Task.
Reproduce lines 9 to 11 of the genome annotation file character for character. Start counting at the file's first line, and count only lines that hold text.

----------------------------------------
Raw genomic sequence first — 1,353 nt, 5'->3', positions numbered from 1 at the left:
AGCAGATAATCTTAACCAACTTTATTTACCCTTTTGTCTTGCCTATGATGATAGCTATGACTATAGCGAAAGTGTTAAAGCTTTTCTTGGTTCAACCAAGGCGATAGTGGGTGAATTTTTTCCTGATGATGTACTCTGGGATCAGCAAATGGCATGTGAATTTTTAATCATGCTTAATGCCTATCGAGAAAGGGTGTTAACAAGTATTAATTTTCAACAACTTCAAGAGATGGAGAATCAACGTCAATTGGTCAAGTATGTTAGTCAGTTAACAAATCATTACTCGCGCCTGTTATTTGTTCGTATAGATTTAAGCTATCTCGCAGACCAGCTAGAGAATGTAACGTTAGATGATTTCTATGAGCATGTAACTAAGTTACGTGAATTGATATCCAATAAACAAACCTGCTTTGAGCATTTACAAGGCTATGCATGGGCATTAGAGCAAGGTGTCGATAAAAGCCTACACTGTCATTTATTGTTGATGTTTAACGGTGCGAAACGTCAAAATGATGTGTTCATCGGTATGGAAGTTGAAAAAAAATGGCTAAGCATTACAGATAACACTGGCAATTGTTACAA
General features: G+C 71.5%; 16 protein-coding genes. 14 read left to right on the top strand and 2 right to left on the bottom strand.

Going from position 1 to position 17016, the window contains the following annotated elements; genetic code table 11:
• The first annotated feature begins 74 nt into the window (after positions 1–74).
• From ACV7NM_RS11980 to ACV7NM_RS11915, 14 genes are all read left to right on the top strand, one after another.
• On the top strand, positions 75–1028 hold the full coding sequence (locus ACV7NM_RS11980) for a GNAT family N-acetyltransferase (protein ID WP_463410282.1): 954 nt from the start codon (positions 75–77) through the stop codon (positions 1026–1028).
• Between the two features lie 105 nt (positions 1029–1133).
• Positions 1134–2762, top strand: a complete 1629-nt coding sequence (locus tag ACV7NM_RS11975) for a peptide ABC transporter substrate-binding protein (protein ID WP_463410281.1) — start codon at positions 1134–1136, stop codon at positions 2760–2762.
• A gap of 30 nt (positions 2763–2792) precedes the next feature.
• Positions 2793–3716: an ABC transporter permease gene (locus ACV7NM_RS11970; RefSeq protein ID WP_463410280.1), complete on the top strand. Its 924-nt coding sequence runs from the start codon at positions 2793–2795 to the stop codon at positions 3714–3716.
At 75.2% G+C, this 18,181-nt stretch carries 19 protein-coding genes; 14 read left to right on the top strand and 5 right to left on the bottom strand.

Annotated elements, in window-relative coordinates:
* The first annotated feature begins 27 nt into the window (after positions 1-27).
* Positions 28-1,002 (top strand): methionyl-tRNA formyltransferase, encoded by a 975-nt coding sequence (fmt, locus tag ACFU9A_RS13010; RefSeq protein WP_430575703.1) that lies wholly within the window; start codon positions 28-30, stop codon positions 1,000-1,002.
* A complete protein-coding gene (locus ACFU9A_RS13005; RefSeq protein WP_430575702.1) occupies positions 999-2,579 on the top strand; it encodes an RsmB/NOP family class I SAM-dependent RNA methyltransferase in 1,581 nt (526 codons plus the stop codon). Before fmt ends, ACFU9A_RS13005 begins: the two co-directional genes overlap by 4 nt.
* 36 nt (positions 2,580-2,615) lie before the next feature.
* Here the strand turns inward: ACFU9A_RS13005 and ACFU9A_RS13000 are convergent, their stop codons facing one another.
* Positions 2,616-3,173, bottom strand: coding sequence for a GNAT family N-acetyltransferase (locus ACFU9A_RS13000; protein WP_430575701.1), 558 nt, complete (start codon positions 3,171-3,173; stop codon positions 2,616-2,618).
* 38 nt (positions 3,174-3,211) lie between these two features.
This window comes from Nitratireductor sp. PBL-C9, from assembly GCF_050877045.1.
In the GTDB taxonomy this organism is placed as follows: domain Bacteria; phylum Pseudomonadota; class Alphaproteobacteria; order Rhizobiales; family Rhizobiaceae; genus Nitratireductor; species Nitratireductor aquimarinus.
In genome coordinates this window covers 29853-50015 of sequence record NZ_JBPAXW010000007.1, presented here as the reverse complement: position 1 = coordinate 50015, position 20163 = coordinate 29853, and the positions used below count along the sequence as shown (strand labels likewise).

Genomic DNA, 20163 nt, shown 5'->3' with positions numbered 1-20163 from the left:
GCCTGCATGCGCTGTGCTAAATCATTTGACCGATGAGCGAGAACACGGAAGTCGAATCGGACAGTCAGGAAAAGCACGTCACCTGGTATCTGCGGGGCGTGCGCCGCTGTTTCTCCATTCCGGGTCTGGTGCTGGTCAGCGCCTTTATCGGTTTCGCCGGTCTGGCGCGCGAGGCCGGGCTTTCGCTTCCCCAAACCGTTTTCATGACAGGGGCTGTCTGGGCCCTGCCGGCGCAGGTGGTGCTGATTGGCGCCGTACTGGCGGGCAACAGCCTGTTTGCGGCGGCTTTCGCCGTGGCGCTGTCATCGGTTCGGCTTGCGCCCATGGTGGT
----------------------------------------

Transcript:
• Positions 1134–2762, top strand: a complete 1629-nt coding sequence (locus tag ACV7NM_RS11975) for a peptide ABC transporter substrate-binding protein (protein ID WP_463410281.1) — start codon at positions 1134–1136, stop codon at positions 2760–2762.
• A gap of 30 nt (positions 2763–2792) precedes the next feature.
• Positions 2793–3716: an ABC transporter permease gene (locus ACV7NM_RS11970; RefSeq protein ID WP_463410280.1), complete on the top strand. Its 924-nt coding sequence runs from the start codon at positions 2793–2795 to the stop codon at positions 3714–3716.